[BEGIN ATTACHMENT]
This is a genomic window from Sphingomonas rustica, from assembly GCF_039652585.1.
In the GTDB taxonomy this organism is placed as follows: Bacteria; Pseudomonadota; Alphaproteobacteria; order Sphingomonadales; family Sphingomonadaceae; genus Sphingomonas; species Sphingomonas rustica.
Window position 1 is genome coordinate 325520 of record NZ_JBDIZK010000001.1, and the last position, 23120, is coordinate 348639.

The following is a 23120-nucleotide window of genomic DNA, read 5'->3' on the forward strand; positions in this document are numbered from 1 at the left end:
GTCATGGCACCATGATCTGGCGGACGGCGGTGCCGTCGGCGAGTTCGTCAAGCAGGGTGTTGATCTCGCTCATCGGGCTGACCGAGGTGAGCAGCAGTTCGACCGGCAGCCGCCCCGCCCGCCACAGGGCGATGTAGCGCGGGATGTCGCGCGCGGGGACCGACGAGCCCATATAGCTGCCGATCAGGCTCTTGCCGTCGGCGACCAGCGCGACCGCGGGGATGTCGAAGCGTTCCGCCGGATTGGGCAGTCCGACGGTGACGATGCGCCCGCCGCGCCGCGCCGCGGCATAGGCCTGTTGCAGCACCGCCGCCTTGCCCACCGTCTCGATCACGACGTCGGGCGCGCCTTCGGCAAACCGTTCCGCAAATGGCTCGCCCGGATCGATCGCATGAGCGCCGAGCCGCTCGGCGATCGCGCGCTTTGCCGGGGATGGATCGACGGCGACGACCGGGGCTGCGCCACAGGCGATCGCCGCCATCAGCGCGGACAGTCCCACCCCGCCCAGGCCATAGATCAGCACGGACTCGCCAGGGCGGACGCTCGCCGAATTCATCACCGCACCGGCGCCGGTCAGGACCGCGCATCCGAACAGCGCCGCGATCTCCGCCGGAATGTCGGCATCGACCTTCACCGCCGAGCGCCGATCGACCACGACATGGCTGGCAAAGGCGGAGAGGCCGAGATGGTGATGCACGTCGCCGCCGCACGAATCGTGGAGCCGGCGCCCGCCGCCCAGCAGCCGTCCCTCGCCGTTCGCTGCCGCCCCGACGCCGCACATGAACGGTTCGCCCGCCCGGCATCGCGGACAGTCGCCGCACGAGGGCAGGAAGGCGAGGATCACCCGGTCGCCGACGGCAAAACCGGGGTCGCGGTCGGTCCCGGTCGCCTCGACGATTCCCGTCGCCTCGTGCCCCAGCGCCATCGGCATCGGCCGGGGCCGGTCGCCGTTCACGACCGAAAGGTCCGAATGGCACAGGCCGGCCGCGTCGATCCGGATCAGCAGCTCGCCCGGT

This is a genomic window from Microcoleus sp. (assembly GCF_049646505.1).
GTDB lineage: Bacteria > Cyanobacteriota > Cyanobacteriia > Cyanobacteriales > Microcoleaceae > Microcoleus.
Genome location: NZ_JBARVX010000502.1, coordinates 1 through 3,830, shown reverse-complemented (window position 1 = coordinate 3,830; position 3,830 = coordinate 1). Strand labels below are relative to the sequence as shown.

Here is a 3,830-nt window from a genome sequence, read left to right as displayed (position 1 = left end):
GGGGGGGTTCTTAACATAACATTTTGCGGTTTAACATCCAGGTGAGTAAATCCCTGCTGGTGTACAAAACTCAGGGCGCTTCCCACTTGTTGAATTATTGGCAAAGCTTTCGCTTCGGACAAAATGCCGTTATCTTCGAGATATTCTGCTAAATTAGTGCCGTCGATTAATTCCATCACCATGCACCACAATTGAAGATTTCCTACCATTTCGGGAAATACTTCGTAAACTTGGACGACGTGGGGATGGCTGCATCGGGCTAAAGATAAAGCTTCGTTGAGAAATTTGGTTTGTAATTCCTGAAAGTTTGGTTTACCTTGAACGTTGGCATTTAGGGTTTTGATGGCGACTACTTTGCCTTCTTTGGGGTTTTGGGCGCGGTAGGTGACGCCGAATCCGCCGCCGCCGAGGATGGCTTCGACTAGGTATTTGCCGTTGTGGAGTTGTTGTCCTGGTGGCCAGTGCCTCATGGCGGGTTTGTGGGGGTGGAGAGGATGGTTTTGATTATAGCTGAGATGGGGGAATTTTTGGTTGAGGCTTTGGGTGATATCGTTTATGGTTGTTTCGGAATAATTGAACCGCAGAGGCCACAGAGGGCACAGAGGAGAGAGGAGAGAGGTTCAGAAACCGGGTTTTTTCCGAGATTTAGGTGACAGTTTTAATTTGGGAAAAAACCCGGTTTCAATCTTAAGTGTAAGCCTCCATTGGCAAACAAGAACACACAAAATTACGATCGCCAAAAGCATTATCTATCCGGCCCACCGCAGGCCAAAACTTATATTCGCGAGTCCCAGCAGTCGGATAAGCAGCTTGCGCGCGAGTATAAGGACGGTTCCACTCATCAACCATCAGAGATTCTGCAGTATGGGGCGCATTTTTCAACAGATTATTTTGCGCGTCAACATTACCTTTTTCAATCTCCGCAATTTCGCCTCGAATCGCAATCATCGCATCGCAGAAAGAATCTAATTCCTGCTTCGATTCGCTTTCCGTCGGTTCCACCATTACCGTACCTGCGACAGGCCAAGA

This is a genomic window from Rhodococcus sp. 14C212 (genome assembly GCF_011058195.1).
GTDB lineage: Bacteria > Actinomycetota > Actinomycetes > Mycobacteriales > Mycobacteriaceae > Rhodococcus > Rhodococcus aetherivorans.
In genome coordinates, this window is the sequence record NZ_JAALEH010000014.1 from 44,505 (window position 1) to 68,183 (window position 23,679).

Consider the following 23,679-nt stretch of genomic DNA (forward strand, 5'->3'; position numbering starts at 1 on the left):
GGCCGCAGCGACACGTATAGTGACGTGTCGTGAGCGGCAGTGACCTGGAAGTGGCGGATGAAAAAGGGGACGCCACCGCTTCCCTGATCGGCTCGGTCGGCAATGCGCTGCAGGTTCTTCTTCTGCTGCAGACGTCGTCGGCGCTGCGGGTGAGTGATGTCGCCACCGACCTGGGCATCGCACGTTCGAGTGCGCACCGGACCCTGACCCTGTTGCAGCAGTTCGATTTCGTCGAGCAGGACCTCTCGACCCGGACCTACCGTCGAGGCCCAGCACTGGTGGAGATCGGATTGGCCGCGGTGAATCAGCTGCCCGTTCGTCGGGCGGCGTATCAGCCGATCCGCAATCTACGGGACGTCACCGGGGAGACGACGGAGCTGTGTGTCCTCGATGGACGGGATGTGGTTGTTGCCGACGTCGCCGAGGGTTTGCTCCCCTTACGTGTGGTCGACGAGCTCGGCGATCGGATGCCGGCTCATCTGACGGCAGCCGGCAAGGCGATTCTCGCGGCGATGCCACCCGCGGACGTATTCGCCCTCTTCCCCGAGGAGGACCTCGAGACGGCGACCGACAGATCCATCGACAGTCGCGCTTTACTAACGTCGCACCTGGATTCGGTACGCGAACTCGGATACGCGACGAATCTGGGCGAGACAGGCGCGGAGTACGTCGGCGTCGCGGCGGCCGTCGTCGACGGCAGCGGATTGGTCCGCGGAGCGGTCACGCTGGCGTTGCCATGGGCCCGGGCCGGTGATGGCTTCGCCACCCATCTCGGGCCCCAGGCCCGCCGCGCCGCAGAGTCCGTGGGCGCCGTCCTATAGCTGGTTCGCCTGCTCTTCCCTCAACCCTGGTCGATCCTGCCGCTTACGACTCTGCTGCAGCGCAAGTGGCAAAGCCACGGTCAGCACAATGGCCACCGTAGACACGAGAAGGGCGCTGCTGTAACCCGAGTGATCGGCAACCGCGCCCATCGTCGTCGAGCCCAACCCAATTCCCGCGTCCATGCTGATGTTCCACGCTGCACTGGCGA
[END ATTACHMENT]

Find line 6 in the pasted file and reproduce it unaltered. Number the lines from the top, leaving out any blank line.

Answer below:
This is a genomic window from Microcoleus sp. (assembly GCF_049646505.1).